Ahsoka: The Shin Hati Scene That Pays Homage To A Famous Sith

If there was any doubt that "Ahsoka" is a mainline "Star Wars" show, it's vanquished by the first two episodes' dedication to homage. The music, scored by "The Clone Wars" and "Star Wars Rebels" composer Kevin Kiner, has all of the soaring strings and mysterious flutes that you'd expect of a Jedi adventure story. There are ancient Force temples, strange relics, enigmatic villains, and tons of direct visual callbacks to the core "Star Wars" movies.

One of those homage scenes happens later in "Ahsoka" Episode 1 after the dark padawan Shin Hati (Ivanna Sakhno) journeys to Lothal in search of Sabine Wren (Natasha Liu Bordizzo). Even though Ahsoka (Rosario Dawson) tells Sabine to keep the map to Grand Admiral Thrawn and Ezra Bridger on her ship, she rejects those orders and takes it back to her tower hideout. Of course, Shin Hati has a tiny recon droid watching the highway, which reports back to her as soon as it sees where Sabine is headed.

The shot of the probe droid returning to Shin Hati, looking out over the sprawling expanse of Lothal from under her robes, is a clear allusion to a similar scene in "The Phantom Menace." During his visit to Tatooine in pursuit of Obi-Wan Kenobi and Qui-Gon Jinn, Darth Maul sends similar (but larger) droids out to find his prey. The composition of the shots, right down to the characters' ships being right behind them and the way they walk away, is nearly identical.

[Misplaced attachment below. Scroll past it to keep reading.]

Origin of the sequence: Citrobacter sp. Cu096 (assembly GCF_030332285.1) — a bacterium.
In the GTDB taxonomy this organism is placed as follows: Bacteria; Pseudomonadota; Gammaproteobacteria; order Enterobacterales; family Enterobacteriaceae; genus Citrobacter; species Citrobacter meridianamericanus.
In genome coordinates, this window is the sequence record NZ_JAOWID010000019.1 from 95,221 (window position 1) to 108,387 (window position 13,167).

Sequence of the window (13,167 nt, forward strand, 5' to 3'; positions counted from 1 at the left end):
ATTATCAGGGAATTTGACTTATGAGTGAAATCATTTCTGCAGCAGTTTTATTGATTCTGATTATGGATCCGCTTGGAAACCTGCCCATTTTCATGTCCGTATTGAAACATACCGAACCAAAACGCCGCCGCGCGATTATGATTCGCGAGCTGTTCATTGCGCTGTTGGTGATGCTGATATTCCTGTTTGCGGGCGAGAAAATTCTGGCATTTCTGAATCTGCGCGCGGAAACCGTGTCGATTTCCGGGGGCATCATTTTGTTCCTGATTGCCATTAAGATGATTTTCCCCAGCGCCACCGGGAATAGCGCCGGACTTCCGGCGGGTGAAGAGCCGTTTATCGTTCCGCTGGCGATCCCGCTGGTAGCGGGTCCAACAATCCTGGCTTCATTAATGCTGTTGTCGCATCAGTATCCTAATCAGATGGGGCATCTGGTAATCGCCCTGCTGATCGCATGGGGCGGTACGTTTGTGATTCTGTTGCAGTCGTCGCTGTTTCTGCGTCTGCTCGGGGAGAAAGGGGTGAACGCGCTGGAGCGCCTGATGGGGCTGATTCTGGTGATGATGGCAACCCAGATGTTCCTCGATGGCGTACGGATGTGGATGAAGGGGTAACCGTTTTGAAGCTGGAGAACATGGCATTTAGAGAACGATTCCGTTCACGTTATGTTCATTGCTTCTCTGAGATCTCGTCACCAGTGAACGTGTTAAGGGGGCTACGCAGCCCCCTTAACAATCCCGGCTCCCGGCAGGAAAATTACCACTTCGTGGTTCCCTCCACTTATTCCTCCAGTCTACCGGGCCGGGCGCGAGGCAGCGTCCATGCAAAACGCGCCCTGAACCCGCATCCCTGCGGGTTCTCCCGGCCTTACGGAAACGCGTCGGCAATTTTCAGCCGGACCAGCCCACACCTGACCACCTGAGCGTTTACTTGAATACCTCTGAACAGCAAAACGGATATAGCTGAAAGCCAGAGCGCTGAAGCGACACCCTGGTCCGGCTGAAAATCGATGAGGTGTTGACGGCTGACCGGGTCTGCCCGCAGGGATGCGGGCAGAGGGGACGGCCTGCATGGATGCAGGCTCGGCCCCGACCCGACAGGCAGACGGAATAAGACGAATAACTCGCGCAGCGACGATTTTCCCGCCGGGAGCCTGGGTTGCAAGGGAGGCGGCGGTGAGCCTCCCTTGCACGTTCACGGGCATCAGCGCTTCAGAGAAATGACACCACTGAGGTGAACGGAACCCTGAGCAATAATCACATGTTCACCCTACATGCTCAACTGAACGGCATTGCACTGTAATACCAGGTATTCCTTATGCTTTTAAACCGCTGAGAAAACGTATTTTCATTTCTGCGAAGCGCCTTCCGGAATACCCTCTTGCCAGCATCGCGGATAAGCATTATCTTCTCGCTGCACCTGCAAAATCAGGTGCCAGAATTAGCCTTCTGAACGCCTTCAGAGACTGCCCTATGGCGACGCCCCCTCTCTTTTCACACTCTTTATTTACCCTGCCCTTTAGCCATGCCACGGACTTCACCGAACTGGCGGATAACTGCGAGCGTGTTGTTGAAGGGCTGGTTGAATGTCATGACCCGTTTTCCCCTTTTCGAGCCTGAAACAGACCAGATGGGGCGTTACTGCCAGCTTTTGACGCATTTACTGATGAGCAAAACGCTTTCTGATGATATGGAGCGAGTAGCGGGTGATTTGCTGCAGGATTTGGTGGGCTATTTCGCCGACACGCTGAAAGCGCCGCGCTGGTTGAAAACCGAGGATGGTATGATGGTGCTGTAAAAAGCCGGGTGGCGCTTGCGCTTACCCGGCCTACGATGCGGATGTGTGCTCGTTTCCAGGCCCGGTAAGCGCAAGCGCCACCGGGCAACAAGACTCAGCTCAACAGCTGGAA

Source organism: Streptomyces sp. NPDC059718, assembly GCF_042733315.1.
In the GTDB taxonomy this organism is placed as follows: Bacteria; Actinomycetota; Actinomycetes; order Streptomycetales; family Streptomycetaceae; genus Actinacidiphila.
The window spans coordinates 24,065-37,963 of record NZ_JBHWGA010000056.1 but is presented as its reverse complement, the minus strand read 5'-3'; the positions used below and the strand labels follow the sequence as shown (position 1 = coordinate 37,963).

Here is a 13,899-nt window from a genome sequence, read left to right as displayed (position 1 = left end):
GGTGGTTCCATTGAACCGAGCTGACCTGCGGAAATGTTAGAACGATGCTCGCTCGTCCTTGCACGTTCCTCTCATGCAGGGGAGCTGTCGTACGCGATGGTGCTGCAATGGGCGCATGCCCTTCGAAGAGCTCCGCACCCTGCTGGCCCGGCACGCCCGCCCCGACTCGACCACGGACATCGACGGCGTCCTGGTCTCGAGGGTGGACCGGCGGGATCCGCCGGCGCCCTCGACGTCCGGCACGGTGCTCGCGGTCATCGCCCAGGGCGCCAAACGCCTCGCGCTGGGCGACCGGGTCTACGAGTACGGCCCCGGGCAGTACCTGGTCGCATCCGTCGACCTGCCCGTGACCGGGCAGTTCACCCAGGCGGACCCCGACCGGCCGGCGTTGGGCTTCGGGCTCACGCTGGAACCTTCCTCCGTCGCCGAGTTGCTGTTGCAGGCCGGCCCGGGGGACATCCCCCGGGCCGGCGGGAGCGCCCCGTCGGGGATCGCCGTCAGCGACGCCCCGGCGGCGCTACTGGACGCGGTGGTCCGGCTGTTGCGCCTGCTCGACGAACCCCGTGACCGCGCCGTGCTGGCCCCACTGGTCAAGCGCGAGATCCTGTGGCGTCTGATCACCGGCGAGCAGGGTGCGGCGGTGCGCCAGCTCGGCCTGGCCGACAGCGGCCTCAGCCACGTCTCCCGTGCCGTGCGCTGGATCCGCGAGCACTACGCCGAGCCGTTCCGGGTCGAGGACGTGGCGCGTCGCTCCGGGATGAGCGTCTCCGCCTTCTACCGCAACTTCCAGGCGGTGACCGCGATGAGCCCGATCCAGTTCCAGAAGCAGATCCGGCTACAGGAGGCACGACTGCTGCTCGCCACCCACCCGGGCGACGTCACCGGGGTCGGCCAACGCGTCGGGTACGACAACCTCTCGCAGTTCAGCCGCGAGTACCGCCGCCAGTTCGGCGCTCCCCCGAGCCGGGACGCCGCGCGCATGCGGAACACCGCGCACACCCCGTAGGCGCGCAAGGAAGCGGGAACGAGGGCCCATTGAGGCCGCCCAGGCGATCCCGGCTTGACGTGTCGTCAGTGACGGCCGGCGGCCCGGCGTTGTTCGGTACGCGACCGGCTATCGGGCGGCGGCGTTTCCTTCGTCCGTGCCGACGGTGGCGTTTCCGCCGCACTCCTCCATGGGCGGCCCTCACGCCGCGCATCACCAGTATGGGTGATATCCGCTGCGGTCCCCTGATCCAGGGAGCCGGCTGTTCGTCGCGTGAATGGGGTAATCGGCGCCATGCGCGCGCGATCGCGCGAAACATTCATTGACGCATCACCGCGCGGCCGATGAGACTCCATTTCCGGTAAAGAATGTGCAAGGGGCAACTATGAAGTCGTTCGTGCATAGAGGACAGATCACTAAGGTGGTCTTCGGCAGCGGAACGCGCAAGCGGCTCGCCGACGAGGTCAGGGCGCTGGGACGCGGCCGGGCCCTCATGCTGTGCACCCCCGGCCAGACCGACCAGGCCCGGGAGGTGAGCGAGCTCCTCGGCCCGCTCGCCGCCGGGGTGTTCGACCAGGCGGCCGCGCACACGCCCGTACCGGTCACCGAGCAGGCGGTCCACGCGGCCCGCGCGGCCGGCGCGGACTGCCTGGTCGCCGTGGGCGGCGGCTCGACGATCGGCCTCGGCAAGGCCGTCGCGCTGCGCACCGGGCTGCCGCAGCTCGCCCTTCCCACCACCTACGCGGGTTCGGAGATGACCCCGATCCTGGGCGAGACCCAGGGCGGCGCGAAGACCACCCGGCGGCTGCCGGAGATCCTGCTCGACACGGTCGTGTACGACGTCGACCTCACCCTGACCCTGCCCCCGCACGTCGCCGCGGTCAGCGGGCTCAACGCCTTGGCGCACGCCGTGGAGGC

Ahsoka references a lot of classic Star Wars shots

The Shin Hati Darth Maul homage is just one of many visual references in the two-part "Ahsoka" premiere. The opening sequence of Episode 1 sees Shin Hati and her master Baylan Skoll (Ray Stevenson) invade a New Republic ship to free Morgan Elsbeth (Diana Lee Inosanto). This sequence combines elements from two distinct "Star Wars" scenes — the beginning of the original film, in which Darth Vader and his stormtroopers cut through rebel soldiers on the Tantive IV, and the beginning of "The Phantom Menace," in which a Jedi envoy of a master and apprentice (Obi-Wan and Qui-Gon) boards an enemy ship under premises of peace.

Respectively, those are the first scenes of the first two "Star Wars" trilogies. It can't be accidental that both are incorporated into the opening sequence of "Ahsoka." A more direct parallel is the scene where Sabine cuts her hair in Episode 2, mirroring Kanan Jarrus in "Star Wars Rebels." Kanan was a mentor to Sabine, but he was also Ezra's Jedi master, so reenacting him has a double significance. Add in all of the wipe transitions and you've got a show that's clearly trying in every moment to evoke that classic "Star Wars" feeling. It remains to be seen if "Ahsoka" will fully make good on that promise, but it's certainly off to a good start.